7

I'm a software engineer in London, UK. I just turned 27. The past 5 years, I have put as much as I can into paying off my student loan (that is from another country) and have only just cleared the entire loan amount. I am able to save around £800 - £1000 a month now, after all the expenses.

Few of my friends have bought houses with mortgage, and are seem to be doing rather well, with most of them renting out spare rooms. I don't quite understand a lot of how stock markets and trading etc works, but I'm hesitant to invest in stocks for the fear of losing everything.

My flatmate thinks this is a terrible time to be buying properties in the UK and his explanation to that is the UK property market are absurdly high and will be crashing a lot very soon. Admittedly, he's been saying that for the past 4 or so years I've known him and it's yet to happen now. He quotes a lot of references from a lot of people I have never heard about. He works as an accountant for NHS so I presume he understand finances a lot more than I do, after all, I understand computers way more than he does. He's trying to get me to invest in Gold and Silver (but mostly silver), but I neither know anything about gold or silver, nor know anyone who takes this approach.

At 27 (not particularly young), What is the best way to go about investing / saving up with the intention of:

  • Making some extra income each month - either by rents, interests, dividends, or by any other means, (to help me save more...)
  • If possible, have medium term commitment

Is buying a property now with the intention of selling it in a couple of years for profit (and repeat until I have substantial amount to invest in something big) a bad idea? If it is, what else can I safely invest in?

Thank you

  • 2
    As we have recently seen in the US, property prices do not always increase. – keshlam May 26 '15 at 19:01
  • 2
    Why not get yourself educated in investing and then decide for yourself what is best for you. Either that or go and pay a Financial Planner for some proper advice. – user9822 May 26 '15 at 21:28
  • @MarkDoony +1, I have started reading up about investing and as a beginner, struggling to find a good place to start. Based on other answers here I've been reading a few blogs and am about to read a book "Get a financial life in your twenties"... but it's always good to get an educated opinion! Thank you – LocustHorde May 27 '15 at 9:03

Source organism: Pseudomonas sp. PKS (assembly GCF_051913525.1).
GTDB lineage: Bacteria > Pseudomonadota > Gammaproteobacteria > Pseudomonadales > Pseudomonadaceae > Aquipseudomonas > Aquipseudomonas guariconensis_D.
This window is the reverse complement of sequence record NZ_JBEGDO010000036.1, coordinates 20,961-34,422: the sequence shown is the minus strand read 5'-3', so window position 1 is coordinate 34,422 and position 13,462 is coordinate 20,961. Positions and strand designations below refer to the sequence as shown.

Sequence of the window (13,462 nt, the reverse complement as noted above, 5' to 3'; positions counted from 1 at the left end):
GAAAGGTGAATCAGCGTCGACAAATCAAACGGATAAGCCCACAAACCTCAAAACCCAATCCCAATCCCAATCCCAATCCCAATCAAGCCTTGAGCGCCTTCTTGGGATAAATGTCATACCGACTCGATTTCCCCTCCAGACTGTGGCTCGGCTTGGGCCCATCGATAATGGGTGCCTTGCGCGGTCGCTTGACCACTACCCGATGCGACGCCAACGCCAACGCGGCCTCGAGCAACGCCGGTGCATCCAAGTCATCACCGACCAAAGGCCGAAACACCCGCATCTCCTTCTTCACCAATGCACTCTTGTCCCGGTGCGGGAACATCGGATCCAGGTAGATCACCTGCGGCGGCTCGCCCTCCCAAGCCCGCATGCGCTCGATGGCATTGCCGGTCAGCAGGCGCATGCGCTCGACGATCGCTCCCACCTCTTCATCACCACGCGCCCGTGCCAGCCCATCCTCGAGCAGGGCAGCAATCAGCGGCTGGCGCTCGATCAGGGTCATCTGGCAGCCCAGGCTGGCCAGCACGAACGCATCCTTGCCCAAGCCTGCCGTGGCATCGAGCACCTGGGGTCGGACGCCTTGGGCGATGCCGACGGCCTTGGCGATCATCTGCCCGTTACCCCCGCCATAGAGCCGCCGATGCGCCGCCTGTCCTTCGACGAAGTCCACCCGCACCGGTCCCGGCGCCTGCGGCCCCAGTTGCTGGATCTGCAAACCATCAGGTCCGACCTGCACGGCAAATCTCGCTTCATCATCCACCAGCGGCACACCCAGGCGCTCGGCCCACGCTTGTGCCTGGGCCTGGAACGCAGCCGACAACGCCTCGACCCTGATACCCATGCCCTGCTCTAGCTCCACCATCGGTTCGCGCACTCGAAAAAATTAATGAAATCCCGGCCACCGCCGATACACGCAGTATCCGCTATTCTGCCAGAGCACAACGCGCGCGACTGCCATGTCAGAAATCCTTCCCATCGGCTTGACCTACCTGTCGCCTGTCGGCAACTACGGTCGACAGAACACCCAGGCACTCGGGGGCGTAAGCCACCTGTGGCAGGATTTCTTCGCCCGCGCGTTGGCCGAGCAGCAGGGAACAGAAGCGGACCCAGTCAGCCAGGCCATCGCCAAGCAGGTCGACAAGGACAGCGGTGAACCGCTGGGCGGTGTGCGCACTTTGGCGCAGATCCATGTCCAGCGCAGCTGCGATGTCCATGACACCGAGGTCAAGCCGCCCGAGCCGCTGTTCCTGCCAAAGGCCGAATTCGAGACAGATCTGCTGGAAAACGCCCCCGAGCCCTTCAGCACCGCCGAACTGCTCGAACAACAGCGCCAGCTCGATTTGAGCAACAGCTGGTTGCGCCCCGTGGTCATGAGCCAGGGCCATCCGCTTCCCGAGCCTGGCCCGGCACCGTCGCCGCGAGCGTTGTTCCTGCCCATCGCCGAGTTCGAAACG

7

TL;DR - go with something like Barry Ritholtz's All Century Portfolio:

  • 20 percent total U.S stock market

  • 5 percent U.S. REITs

  • 5 percent U.S. small cap value

  • 15 percent Pacific equities

  • 15 percent European equities

  • 10 percent U.S. TIPs

  • 10 percent U.S. high yield corp bonds

  • 20 percent U.S. total bond

UK property market are absurdly high and will be crashing a lot very soon

The price to rent ratio is certainly very high in the UK.

UK Price To Rent Ratio

According to this article, it takes 48 years of rent to pay for the same apartment in London. That sounds like a terrible deal to me. I have no idea about where prices will go in the future, but I wouldn't voluntarily buy in that market.

I'm hesitant to invest in stocks for the fear of losing everything

A stock index fund is a collection of stocks. For example the S&P 500 index fund is a collection of the largest 500 US public companies (Apple, Google, Shell, Ford, etc.). If you buy the S&P 500 index, the 500 largest US companies would have to go bankrupt for you to "lose everything" - there would have to be a zombie apocalypse.

He's trying to get me to invest in Gold and Silver (but mostly silver), but I neither know anything about gold or silver, nor know anyone who takes this approach.

This is what Jeremy Siegel said about gold in late 2013: "I’m not enthusiastic about gold because I think gold is priced for either hyperinflation or the end of the world." Barry Ritholtz also speaks much wisdom about gold. In short, don't buy it and stop listening to your friend.

Is buying a property now with the intention of selling it in a couple of years for profit (and repeat until I have substantial amount to invest in something big) a bad idea?